The European Parliament has recently approved the second reading of the proposal for a new directive on digital copyright. The aim of the directive seems simple enough: updating the existing rules on copyright in an era where technological change takes place at an incredible speed – often outpacing current laws. The effect, however, could be the opposite of what lawmakers want to achieve.
The two most controversial proposals in the new directive directly involve limitations to freedom of expression despite them being presented as mere adjustments of the balance between the cultural industries and technology firms. The first aims to force platforms such as Google to pay publishers when they link to their content. The second aims to establish filters to ensure that user-generated content uploaded to platforms such as YouTube does not violate copyright law.
Forcing Google To Pay Publishers Won’t Work
By forcing search engines like Google to pay, publishers (who have lobbied for the new directive) hope to stop them from generating revenue by exploiting content that was created by others (in other words: by the publishers themselves). The rationale behind this is simple. The ambition of every publisher is that readers get the news from their own website. Only by luring audiences to one’s homepage, money through advertising can be made. Yet, whether the proposed “link-tax” would work is a different question.
Users increasingly like to get their news through social networks or messenger services such as WhatsApp. And previous attempts to force Google to pay haven’t ended well. Germany and Spain had already implemented amendments to their intellectual property law before the new directive was agreed upon. The result, however, was questionable. In Spain, Google simply shut down Google News – to the detriment of the media.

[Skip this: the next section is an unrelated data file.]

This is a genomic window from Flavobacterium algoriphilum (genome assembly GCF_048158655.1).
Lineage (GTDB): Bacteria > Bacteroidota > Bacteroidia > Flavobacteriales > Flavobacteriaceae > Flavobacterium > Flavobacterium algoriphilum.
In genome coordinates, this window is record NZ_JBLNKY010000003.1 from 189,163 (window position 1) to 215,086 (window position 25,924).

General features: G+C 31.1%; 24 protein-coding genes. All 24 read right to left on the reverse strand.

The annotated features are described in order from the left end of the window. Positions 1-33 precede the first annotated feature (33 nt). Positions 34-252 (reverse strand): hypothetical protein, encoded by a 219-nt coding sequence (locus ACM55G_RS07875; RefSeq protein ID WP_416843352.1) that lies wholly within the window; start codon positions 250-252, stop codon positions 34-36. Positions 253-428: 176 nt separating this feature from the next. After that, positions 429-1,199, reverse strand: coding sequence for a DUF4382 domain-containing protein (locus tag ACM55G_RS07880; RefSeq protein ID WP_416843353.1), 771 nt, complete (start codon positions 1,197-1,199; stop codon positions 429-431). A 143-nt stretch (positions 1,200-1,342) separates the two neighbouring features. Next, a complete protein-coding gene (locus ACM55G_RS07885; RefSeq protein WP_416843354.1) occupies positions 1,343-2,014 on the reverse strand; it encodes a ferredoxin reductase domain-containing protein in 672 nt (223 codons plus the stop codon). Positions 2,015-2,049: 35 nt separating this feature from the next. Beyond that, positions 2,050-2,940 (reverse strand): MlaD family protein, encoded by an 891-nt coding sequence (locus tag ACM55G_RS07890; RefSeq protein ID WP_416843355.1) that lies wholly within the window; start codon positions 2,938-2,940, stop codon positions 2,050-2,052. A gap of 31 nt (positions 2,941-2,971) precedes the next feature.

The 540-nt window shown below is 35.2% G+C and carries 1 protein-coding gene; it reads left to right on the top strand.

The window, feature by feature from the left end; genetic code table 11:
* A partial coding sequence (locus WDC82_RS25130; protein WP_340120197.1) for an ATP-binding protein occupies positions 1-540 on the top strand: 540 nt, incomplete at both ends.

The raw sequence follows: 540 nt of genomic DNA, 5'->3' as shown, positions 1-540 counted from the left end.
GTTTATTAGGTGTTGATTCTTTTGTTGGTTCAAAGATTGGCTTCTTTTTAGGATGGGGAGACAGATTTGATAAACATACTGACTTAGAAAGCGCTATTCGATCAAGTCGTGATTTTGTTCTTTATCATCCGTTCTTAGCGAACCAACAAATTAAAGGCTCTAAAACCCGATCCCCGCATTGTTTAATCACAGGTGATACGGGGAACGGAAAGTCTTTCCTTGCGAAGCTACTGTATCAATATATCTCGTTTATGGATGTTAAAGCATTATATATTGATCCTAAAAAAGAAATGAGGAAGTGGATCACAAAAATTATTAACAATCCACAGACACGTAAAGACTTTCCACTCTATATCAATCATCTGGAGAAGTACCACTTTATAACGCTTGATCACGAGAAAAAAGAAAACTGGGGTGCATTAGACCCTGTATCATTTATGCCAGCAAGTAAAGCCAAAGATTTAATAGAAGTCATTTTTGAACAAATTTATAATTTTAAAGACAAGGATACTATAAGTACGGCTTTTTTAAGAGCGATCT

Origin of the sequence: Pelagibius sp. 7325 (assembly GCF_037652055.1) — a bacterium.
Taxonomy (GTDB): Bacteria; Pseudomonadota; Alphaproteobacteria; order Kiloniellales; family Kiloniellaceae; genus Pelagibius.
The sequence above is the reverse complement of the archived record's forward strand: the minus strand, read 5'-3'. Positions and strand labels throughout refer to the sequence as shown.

The new directive will also not solve the problems of outlets and publishers desperately in search of a new business model. On top of that, the new regulations could also have a devastating effect on democracy. If news by professional outlets is harder to find, users could be tempted to fall back on other, more dubious sources, thus aggravating the problem of dis- and misinformation spreading online.
Policing User-Generated Content Through Algorithms Could Stifle Freedom Of Expression
The new directive poses yet another problem. To understand why, we have to take a look at Article 13 of the new directive.
Cultural industries and technology firms have different interests when it comes to user generated content. The former want to protect their copyright. The latter profit when copyrighted content is shared on their platforms. Article 13 now tries to establish a balance between both sides, forcing Internet firms to employ algorithms to ensure that user-generated content does not infringe copyright.
YouTube already pays royalties to the owners of the content when someone uploads, for example, a song by Beyoncé. Its filtering system, ContentID, establishes that a piece is copyrighted and asks its owner what to do with it. It can either be left on the net for free, it can be deleted or monetised through advertising – all thanks to an algorithm that compares the uploaded file with a reference file.